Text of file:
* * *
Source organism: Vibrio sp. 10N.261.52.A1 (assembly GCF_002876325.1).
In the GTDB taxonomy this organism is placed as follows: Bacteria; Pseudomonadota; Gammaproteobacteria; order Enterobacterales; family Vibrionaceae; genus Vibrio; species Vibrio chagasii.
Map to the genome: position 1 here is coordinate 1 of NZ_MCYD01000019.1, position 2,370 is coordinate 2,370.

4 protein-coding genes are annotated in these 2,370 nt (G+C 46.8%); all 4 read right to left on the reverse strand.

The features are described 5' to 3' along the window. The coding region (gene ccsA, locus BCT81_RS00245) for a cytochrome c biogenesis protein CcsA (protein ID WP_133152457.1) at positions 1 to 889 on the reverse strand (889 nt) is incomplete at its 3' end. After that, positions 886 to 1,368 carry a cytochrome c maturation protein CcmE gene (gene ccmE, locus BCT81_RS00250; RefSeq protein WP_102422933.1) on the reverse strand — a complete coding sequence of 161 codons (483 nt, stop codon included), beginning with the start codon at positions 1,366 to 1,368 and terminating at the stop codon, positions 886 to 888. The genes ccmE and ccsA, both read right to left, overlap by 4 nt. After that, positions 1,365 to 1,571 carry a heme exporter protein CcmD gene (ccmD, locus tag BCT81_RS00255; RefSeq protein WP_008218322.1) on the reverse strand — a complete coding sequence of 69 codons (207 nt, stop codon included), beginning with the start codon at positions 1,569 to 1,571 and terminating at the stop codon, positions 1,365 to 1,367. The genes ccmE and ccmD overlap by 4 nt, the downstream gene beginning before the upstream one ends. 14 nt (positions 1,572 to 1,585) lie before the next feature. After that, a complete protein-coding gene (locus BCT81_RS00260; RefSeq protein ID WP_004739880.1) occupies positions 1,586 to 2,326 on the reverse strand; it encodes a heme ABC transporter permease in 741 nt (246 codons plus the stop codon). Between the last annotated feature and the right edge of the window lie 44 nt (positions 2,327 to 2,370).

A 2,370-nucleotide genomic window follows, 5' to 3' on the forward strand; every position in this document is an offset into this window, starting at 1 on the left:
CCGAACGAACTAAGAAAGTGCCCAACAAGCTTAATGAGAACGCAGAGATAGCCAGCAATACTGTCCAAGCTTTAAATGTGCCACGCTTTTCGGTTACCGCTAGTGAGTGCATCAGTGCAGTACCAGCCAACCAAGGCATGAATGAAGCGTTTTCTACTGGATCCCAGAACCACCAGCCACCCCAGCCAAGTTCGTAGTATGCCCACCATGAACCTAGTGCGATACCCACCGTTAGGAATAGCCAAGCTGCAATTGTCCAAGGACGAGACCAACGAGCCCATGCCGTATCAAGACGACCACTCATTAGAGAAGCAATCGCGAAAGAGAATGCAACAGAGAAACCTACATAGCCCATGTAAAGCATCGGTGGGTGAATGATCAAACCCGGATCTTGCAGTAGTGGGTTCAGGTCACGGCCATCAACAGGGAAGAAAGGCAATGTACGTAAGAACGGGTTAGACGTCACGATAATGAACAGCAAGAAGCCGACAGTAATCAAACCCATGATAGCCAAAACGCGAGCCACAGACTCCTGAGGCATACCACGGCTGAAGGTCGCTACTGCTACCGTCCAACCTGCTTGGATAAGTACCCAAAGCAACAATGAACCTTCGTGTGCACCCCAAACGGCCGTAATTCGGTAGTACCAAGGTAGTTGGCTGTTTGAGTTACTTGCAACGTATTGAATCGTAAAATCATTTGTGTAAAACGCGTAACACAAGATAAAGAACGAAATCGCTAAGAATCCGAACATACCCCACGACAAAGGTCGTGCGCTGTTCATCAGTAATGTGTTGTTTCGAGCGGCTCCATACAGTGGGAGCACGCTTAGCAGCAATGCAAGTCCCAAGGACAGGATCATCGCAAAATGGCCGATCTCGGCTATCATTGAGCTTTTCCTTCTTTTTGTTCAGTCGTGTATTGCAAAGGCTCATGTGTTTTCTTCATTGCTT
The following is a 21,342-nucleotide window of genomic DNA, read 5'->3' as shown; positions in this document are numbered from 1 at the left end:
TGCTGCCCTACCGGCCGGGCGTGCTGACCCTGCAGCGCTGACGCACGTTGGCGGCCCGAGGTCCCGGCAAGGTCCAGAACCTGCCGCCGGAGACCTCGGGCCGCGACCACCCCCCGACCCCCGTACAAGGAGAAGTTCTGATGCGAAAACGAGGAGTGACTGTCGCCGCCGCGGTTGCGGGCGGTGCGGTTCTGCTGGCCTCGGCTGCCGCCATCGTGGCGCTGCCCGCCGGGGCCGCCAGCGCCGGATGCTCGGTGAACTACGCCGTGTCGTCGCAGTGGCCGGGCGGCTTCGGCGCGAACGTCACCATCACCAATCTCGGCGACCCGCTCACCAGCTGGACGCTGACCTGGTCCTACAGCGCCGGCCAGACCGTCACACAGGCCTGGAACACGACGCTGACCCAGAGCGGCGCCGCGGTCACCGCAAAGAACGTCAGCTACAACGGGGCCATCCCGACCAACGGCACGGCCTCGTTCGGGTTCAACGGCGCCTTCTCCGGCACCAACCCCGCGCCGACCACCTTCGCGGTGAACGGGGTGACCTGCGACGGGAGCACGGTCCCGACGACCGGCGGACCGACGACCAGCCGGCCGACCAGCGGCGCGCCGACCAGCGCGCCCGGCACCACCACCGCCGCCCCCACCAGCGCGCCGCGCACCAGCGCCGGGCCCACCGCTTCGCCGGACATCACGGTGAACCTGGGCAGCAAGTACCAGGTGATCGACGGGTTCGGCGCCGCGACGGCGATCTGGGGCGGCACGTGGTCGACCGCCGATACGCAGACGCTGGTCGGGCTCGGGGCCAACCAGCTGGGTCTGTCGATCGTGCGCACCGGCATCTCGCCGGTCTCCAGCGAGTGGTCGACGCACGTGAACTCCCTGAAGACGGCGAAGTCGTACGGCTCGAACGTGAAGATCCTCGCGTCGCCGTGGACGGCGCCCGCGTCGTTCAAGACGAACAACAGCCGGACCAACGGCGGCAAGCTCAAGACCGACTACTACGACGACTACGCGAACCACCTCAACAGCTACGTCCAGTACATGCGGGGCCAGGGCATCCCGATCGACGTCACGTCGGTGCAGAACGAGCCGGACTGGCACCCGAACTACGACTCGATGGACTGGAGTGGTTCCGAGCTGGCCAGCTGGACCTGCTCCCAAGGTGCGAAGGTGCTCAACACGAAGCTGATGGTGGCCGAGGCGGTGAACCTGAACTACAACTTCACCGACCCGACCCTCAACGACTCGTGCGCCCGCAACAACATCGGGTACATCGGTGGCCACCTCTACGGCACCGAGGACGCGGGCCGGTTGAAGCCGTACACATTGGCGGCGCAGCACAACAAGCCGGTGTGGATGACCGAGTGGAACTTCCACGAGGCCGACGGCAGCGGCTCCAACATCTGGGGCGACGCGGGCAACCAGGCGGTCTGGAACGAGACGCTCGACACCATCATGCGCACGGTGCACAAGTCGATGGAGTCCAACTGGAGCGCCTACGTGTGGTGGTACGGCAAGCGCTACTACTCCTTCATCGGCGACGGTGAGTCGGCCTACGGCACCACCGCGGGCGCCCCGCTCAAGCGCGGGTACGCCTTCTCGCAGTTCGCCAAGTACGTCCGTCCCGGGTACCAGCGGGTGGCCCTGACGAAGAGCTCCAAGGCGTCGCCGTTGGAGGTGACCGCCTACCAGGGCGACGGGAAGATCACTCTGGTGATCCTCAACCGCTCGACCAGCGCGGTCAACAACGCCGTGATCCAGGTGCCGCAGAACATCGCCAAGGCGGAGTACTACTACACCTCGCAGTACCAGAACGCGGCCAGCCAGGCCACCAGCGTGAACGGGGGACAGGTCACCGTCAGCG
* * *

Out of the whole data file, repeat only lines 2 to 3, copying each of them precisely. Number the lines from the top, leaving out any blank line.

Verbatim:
In the GTDB taxonomy this organism is placed as follows: Bacteria; Pseudomonadota; Gammaproteobacteria; order Enterobacterales; family Vibrionaceae; genus Vibrio; species Vibrio chagasii.
Map to the genome: position 1 here is coordinate 1 of NZ_MCYD01000019.1, position 2,370 is coordinate 2,370.